Heating coronal loops by nanoflares: testing Klimchuk's hypothesis

Activity: Talk or presentationOral presentation


Parker's nanoflare model (1988) is widely used to describe the heating of the corona localised along magnetic loops. However, the model is viable only if the number of events is large and covers the whole solar sphere. Klimchuk (2015) argued that more than 100,000 current sheets should exist in an active region to produce a sufficient heating of the corona up to 1 MK. In order to validate Klimchuk's model, we study the dynamics of a quiet-Sun region observed by Hinode/SOT. From a potential field model, we derive the existence of tangential discontinuities, signatures of current sheets. We obtain that, at a given time, there exists a large number of tangential discontinuities that have potentially a free energy of pico- to nano-flare energies. The current sheets are located in the photosphere and chromosphere, but just a small number of current sheet is located in the corona where the topology of the magnetic field is less tangled/twisted. The density of current sheets is constant in time. This analysis supports Klimchuk's argument regarding Parker's model, and also predicts energy releases at the picoflare scale.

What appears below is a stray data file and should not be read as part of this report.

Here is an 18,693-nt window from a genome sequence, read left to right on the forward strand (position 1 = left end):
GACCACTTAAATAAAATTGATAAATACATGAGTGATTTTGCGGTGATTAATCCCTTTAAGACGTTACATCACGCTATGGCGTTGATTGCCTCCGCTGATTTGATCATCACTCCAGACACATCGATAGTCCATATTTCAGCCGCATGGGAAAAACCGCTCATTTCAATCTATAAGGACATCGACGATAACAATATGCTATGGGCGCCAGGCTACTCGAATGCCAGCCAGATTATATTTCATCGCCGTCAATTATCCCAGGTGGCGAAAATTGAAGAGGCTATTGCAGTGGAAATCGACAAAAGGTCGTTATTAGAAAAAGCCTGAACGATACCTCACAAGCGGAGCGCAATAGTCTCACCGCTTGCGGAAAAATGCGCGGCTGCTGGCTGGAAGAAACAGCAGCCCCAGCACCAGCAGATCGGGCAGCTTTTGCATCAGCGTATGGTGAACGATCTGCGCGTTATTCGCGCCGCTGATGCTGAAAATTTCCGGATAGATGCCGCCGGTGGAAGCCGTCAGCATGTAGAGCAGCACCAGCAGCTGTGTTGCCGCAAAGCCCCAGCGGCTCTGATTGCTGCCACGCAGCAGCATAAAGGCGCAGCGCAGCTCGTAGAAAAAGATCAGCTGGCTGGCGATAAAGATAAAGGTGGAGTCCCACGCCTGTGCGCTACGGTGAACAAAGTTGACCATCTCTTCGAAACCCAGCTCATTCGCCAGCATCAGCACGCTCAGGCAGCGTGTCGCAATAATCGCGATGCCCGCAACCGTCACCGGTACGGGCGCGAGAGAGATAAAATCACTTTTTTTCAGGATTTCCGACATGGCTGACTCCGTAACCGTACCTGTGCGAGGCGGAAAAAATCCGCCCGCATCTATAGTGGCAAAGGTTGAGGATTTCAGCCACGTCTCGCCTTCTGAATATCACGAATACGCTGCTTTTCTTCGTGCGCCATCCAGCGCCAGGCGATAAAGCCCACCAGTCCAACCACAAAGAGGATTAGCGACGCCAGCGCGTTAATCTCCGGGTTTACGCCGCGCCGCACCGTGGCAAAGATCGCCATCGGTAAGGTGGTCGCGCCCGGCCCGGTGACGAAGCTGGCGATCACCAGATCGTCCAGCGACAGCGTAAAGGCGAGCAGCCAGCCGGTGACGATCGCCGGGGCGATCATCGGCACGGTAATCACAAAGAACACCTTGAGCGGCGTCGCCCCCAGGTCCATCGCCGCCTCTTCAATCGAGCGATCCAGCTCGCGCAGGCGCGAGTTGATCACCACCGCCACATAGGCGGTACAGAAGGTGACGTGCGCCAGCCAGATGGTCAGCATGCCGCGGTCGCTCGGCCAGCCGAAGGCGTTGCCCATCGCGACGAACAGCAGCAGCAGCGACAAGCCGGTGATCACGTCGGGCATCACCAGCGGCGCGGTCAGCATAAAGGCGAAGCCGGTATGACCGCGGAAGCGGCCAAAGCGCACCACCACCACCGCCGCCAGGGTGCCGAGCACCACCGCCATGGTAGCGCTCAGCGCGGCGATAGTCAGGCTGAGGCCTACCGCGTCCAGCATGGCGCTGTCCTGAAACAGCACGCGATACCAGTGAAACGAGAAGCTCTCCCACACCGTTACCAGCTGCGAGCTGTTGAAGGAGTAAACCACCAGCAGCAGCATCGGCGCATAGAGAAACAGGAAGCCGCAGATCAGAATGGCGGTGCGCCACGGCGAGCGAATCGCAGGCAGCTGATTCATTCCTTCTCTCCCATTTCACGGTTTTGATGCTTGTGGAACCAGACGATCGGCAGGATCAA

Period12 Jun 2019
Event title9th Coronal Loops Workshop
Event typeConference